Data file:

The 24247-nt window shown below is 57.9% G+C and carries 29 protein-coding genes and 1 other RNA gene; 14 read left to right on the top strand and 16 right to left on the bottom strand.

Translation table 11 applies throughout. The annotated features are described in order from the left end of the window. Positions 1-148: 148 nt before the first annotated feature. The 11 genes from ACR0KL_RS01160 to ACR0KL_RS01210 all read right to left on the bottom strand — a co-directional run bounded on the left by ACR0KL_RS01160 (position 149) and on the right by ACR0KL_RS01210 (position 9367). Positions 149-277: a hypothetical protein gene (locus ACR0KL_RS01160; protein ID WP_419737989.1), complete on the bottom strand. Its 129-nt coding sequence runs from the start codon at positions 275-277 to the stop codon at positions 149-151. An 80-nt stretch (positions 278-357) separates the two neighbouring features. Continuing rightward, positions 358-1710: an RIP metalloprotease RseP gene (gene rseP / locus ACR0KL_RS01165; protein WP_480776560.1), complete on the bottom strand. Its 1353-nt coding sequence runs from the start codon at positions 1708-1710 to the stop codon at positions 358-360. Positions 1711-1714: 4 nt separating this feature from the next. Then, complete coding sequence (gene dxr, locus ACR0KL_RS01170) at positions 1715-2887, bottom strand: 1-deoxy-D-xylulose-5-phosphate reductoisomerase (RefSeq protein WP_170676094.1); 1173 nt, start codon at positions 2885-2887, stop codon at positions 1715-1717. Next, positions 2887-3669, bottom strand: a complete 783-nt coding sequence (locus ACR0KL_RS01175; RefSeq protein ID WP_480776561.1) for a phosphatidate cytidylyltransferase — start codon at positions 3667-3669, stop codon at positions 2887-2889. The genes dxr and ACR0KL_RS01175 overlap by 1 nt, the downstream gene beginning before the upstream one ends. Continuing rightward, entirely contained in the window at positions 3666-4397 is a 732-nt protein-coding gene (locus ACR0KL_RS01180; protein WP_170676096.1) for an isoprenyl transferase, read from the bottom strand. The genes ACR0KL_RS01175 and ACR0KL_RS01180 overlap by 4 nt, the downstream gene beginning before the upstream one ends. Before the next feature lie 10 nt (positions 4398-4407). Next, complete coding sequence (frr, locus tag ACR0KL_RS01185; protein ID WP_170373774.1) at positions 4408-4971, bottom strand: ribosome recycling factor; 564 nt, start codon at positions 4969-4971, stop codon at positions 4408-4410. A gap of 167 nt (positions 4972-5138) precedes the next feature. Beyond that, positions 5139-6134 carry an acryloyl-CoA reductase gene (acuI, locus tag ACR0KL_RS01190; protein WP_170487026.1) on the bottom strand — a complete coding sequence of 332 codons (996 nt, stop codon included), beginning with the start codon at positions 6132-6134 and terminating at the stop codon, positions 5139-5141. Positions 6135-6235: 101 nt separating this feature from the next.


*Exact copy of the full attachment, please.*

The 24247-nt window shown below is 57.9% G+C and carries 29 protein-coding genes and 1 other RNA gene; 14 read left to right on the top strand and 16 right to left on the bottom strand.

Translation table 11 applies throughout. The annotated features are described in order from the left end of the window. Positions 1-148: 148 nt before the first annotated feature. The 11 genes from ACR0KL_RS01160 to ACR0KL_RS01210 all read right to left on the bottom strand — a co-directional run bounded on the left by ACR0KL_RS01160 (position 149) and on the right by ACR0KL_RS01210 (position 9367). Positions 149-277: a hypothetical protein gene (locus ACR0KL_RS01160; protein ID WP_419737989.1), complete on the bottom strand. Its 129-nt coding sequence runs from the start codon at positions 275-277 to the stop codon at positions 149-151. An 80-nt stretch (positions 278-357) separates the two neighbouring features. Continuing rightward, positions 358-1710: an RIP metalloprotease RseP gene (gene rseP / locus ACR0KL_RS01165; protein WP_480776560.1), complete on the bottom strand. Its 1353-nt coding sequence runs from the start codon at positions 1708-1710 to the stop codon at positions 358-360. Positions 1711-1714: 4 nt separating this feature from the next. Then, complete coding sequence (gene dxr, locus ACR0KL_RS01170) at positions 1715-2887, bottom strand: 1-deoxy-D-xylulose-5-phosphate reductoisomerase (RefSeq protein WP_170676094.1); 1173 nt, start codon at positions 2885-2887, stop codon at positions 1715-1717. Next, positions 2887-3669, bottom strand: a complete 783-nt coding sequence (locus ACR0KL_RS01175; RefSeq protein ID WP_480776561.1) for a phosphatidate cytidylyltransferase — start codon at positions 3667-3669, stop codon at positions 2887-2889. The genes dxr and ACR0KL_RS01175 overlap by 1 nt, the downstream gene beginning before the upstream one ends. Continuing rightward, entirely contained in the window at positions 3666-4397 is a 732-nt protein-coding gene (locus ACR0KL_RS01180; protein WP_170676096.1) for an isoprenyl transferase, read from the bottom strand. The genes ACR0KL_RS01175 and ACR0KL_RS01180 overlap by 4 nt, the downstream gene beginning before the upstream one ends. Before the next feature lie 10 nt (positions 4398-4407). Next, complete coding sequence (frr, locus tag ACR0KL_RS01185; protein ID WP_170373774.1) at positions 4408-4971, bottom strand: ribosome recycling factor; 564 nt, start codon at positions 4969-4971, stop codon at positions 4408-4410. A gap of 167 nt (positions 4972-5138) precedes the next feature. Beyond that, positions 5139-6134 carry an acryloyl-CoA reductase gene (acuI, locus tag ACR0KL_RS01190; protein WP_170487026.1) on the bottom strand — a complete coding sequence of 332 codons (996 nt, stop codon included), beginning with the start codon at positions 6132-6134 and terminating at the stop codon, positions 5139-5141. Positions 6135-6235: 101 nt separating this feature from the next.